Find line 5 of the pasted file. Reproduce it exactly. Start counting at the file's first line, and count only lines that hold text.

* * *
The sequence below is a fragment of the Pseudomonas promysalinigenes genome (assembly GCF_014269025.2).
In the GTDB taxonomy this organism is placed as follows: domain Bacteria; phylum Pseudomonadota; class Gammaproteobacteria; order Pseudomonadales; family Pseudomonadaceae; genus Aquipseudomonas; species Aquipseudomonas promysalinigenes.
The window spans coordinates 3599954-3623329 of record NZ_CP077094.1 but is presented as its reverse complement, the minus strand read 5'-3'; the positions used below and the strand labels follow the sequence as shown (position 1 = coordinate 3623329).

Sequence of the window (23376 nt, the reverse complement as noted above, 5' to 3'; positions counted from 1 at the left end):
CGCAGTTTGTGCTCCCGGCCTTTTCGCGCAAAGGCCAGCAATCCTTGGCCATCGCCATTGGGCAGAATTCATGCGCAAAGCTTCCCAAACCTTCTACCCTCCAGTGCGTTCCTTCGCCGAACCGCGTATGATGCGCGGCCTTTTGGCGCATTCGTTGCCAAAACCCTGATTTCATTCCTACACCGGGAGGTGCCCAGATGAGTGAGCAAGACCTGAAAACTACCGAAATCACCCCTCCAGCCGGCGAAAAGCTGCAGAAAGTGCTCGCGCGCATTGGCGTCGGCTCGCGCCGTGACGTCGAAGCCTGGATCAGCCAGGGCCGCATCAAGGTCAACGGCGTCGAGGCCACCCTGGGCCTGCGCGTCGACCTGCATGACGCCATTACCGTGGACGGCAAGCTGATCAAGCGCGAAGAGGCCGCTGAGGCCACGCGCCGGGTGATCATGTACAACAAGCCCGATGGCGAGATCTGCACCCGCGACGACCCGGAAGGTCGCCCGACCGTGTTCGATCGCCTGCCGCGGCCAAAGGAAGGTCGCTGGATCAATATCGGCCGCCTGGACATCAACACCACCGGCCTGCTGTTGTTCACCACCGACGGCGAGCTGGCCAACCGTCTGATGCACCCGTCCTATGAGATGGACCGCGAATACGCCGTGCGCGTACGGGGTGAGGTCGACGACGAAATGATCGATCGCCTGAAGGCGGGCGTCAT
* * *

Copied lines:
CGCAGTTTGTGCTCCCGGCCTTTTCGCGCAAAGGCCAGCAATCCTTGGCCATCGCCATTGGGCAGAATTCATGCGCAAAGCTTCCCAAACCTTCTACCCTCCAGTGCGTTCCTTCGCCGAACCGCGTATGATGCGCGGCCTTTTGGCGCATTCGTTGCCAAAACCCTGATTTCATTCCTACACCGGGAGGTGCCCAGATGAGTGAGCAAGACCTGAAAACTACCGAAATCACCCCTCCAGCCGGCGAAAAGCTGCAGAAAGTGCTCGCGCGCATTGGCGTCGGCTCGCGCCGTGACGTCGAAGCCTGGATCAGCCAGGGCCGCATCAAGGTCAACGGCGTCGAGGCCACCCTGGGCCTGCGCGTCGACCTGCATGACGCCATTACCGTGGACGGCAAGCTGATCAAGCGCGAAGAGGCCGCTGAGGCCACGCGCCGGGTGATCATGTACAACAAGCCCGATGGCGAGATCTGCACCCGCGACGACCCGGAAGGTCGCCCGACCGTGTTCGATCGCCTGCCGCGGCCAAAGGAAGGTCGCTGGATCAATATCGGCCGCCTGGACATCAACACCACCGGCCTGCTGTTGTTCACCACCGACGGCGAGCTGGCCAACCGTCTGATGCACCCGTCCTATGAGATGGACCGCGAATACGCCGTGCGCGTACGGGGTGAGGTCGACGACGAAATGATCGATCGCCTGAAGGCGGGCGTCAT